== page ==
U.N. expands list of Syrian war crimes suspects
GENEVA (Reuters) - U.N. investigators have added more names to a secret list of Syrians suspected of committing war crimes during the 18-month-old uprising against President Bashar al-Assad, and warned on Monday more foreign Islamist militants were fighting there.
The human rights investigators, led by Paulo Pinheiro, said they had gathered "a formidable and extraordinary body of evidence" as Syrian government forces conduct daily air strikes and shelling in indiscriminate attacks on civilian areas.
They welcomed calls for the U.N. Security Council to refer the situation to the International Criminal Court (ICC). But diplomats noted this would require acceptance by Russia and China, which have blocked all previous Western efforts to condemn Syria or start proceedings at the U.N. war crimes court.
"Gross human rights violations have grown in number, in pace and in scale," Pinheiro told the U.N. Human Rights Council in Geneva. "There is no statute of limitations on these crimes."
Referring to U.N. rights chief Navi Pillay, he told a news conference: "We are very glad that the High Commissioner for Human Rights has requested the referral (to the ICC), and she has all the power and all the mandate to do that. We don't have (it)."
He did not say if any Syrian rebels were among the names on the list, which updated a confidential one his independent team submitted to Pillay in February.
Pinheiro presented the team's latest report, issued a month ago, saying Syrian government forces and allied militia had committed war crimes including murder and torture of civilians in what appeared to be a state-directed policy.
More than 20,000 people have been killed in the conflict, 1.2 million are uprooted within Syria and more than 250,000 have fled abroad, the United Nations says.
Pinheiro reported an "increasing and alarming presence of foreign elements, including Jihadist militants," in Syria, some joining the rebels, others operating independently. They tended to radicalize the rebels, who have also committed war crimes, the Brazilian expert said.
"The signal of their presence is basically the explosions, the attacks, that have been registered," Pinheiro later told a news conference.
"We consider that one of the most alarming and scary elements of this protracted war is the presence of those elements," he said, adding some had their own agenda. "They are sort of loose cannons," he said, declining to say more about their origins until more investigation was done.
He cited allegations that rebels had "used prisoners to detonate vehicle-borne explosives", killing their captives in acts that also posed a danger to civilians.
"BIGGER BOMB BLASTS"
Karen AbuZayd, his American co-commissioner on the team of 20 investigators, said of the Islamic militants: "These elements do seem to contribute to a radicalization of some of the groups that they've begun to work with inside. The bigger bomb blasts, the pattern, the way they work it, is what we've seen elsewhere with these same kinds of groups."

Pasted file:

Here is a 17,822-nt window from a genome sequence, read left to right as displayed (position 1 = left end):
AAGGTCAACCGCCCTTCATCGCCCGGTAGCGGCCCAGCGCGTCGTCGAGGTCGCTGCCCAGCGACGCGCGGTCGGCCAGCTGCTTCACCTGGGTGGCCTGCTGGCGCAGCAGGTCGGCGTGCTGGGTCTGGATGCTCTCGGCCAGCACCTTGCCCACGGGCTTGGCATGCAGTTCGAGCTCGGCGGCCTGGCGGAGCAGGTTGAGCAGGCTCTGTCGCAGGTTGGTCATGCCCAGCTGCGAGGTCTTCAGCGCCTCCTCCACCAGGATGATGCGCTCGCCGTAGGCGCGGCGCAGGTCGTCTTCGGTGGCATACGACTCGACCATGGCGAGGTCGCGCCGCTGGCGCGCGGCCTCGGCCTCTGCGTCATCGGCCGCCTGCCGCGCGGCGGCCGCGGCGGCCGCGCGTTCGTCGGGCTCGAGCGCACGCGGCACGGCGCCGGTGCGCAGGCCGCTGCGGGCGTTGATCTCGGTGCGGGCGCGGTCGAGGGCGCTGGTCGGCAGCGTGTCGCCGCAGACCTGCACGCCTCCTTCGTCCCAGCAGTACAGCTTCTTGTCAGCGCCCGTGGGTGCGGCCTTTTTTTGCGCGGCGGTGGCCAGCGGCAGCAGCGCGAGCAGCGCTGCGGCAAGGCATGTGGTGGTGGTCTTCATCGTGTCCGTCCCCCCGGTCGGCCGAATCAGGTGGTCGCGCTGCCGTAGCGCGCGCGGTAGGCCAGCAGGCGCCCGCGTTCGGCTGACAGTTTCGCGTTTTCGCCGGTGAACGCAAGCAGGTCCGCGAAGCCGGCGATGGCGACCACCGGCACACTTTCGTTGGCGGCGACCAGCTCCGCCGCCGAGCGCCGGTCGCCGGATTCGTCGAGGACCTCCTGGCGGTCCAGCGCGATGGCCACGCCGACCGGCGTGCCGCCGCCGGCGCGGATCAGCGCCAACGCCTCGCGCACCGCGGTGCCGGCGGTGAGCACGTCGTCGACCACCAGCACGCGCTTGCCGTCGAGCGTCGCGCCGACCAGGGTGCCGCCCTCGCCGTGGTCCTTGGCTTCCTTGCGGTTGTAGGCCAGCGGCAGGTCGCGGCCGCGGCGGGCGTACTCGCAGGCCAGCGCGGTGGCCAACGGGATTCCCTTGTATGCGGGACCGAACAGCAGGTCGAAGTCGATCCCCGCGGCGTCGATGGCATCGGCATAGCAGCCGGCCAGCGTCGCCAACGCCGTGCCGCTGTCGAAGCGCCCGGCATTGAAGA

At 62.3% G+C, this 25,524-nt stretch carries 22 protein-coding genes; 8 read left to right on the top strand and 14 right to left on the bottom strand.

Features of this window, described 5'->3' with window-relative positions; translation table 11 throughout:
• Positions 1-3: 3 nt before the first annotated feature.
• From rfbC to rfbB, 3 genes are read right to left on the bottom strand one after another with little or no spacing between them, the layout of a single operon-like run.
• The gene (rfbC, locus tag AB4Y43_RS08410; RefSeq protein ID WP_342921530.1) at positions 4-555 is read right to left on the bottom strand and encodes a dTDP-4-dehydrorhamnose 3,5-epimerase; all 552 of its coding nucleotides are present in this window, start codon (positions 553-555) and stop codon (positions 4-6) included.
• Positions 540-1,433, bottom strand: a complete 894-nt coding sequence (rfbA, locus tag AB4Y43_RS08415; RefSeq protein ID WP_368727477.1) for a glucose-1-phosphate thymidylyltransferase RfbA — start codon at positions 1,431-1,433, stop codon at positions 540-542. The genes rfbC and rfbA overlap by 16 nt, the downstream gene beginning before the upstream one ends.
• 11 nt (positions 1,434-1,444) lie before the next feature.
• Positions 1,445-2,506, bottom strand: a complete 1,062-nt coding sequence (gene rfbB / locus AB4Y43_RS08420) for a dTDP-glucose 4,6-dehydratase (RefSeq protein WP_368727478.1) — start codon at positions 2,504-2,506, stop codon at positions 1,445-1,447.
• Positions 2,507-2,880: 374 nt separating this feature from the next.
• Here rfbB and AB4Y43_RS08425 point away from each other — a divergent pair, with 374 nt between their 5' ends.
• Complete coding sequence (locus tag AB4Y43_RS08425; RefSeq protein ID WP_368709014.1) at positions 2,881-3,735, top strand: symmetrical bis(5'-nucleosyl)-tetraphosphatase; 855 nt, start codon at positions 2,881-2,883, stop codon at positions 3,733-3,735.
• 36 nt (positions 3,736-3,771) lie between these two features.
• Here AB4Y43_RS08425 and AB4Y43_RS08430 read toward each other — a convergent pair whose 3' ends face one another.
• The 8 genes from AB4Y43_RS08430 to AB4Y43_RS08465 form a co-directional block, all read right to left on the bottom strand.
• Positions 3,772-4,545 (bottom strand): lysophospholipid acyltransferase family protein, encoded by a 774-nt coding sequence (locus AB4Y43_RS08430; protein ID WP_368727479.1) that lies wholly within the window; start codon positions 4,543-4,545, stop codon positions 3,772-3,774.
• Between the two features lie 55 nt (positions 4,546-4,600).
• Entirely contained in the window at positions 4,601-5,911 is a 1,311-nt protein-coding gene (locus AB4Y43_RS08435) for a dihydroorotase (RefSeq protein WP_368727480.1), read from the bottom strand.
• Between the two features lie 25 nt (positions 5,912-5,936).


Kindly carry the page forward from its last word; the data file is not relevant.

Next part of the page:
Pinheiro said it would be improper to make public the list of suspects because they were entitled to the presumption of innocence and no mechanism to hold perpetrators responsible was yet in place where allegations could be contested.
His team interviewed more than 1,100 victims, refugees and defectors in the past year. "We have no interviews with wounded soldiers or families of dead agents of the government because the government of Syria does not allow us access to Syria."
Syrian ambassador Faysal Khabbaz Hamoui accused Western and Arab powers of arming and funding rebels conducting a "Jihad" or holy war against Damascus.
"The mercenaries are a time bomb that will explode later in the country and in countries supporting them after they finish their terrorist missions in Syria," he said.
"Terrorist groups" active in Syria came from 17 countries, including Afghanistan, Libya and Yemen, he said, adding the report should have named countries that "support the killers", which he said included the United States, Qatar, Saudi Arabia, Turkey and Libya.
Russia, Syria's ally which has vetoed all Western attempts at the U.N. Security Council to condemn Syria, said rebels were committing "terrorist acts" including executions, and Jihadists were increasingly active due to "support from the outside".
"There are Jihadist mercenaries fighting on the opposition side. Those who in the view of some states are bringing democracy to the region are in actual fact carrying out mass murder," Russian diplomat Maria Khodynskaya-Golenishcheva said.
Western nations want the session to condemn Assad's government and to extend the commission of inquiry's mandate, which expires this month.
European Union ambassador Mariangela Zappia said: "The international community must ensure impunity will not prevail."
Turkey's ambassador Oguz Demiralp described the conflict in Syria as a "serious threat to international security" and said those behind crimes there would be held accountable.
(Editing by Janet Lawrence)